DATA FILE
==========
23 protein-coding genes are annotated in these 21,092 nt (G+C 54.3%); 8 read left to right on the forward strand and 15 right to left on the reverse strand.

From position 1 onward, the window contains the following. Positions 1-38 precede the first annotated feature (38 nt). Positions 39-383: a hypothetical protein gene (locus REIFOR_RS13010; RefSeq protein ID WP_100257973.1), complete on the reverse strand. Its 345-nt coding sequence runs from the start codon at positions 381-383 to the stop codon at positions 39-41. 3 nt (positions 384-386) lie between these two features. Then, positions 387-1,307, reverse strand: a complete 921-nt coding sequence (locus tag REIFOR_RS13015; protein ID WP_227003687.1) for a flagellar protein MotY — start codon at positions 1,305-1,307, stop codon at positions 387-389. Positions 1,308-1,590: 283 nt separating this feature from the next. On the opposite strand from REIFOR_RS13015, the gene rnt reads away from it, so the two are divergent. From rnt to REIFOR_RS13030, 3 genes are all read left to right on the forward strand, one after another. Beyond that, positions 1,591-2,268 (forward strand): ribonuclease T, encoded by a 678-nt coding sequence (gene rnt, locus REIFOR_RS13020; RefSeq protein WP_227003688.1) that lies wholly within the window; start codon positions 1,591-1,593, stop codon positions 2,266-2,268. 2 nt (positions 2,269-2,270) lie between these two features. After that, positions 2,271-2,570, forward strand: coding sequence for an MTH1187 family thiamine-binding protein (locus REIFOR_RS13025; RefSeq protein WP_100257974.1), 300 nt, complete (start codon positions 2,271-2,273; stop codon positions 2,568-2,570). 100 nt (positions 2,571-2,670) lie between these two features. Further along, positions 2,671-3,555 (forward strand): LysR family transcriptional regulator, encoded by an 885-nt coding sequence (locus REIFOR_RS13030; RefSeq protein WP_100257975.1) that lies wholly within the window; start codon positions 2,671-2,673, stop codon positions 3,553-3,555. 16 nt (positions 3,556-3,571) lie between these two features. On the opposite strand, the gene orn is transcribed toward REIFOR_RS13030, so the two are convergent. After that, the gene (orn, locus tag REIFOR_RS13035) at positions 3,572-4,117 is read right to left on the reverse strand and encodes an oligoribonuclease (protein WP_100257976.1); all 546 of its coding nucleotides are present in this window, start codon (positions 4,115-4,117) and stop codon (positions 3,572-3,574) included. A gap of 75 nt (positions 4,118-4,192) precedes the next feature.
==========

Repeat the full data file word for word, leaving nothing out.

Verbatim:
23 protein-coding genes are annotated in these 21,092 nt (G+C 54.3%); 8 read left to right on the forward strand and 15 right to left on the reverse strand.

From position 1 onward, the window contains the following. Positions 1-38 precede the first annotated feature (38 nt). Positions 39-383: a hypothetical protein gene (locus REIFOR_RS13010; RefSeq protein ID WP_100257973.1), complete on the reverse strand. Its 345-nt coding sequence runs from the start codon at positions 381-383 to the stop codon at positions 39-41. 3 nt (positions 384-386) lie between these two features. Then, positions 387-1,307, reverse strand: a complete 921-nt coding sequence (locus tag REIFOR_RS13015; protein ID WP_227003687.1) for a flagellar protein MotY — start codon at positions 1,305-1,307, stop codon at positions 387-389. Positions 1,308-1,590: 283 nt separating this feature from the next. On the opposite strand from REIFOR_RS13015, the gene rnt reads away from it, so the two are divergent. From rnt to REIFOR_RS13030, 3 genes are all read left to right on the forward strand, one after another. Beyond that, positions 1,591-2,268 (forward strand): ribonuclease T, encoded by a 678-nt coding sequence (gene rnt, locus REIFOR_RS13020; RefSeq protein WP_227003688.1) that lies wholly within the window; start codon positions 1,591-1,593, stop codon positions 2,266-2,268. 2 nt (positions 2,269-2,270) lie between these two features. After that, positions 2,271-2,570, forward strand: coding sequence for an MTH1187 family thiamine-binding protein (locus REIFOR_RS13025; RefSeq protein WP_100257974.1), 300 nt, complete (start codon positions 2,271-2,273; stop codon positions 2,568-2,570). 100 nt (positions 2,571-2,670) lie between these two features. Further along, positions 2,671-3,555 (forward strand): LysR family transcriptional regulator, encoded by an 885-nt coding sequence (locus REIFOR_RS13030; RefSeq protein WP_100257975.1) that lies wholly within the window; start codon positions 2,671-2,673, stop codon positions 3,553-3,555. 16 nt (positions 3,556-3,571) lie between these two features. On the opposite strand, the gene orn is transcribed toward REIFOR_RS13030, so the two are convergent. After that, the gene (orn, locus tag REIFOR_RS13035) at positions 3,572-4,117 is read right to left on the reverse strand and encodes an oligoribonuclease (protein WP_100257976.1); all 546 of its coding nucleotides are present in this window, start codon (positions 4,115-4,117) and stop codon (positions 3,572-3,574) included. A gap of 75 nt (positions 4,118-4,192) precedes the next feature.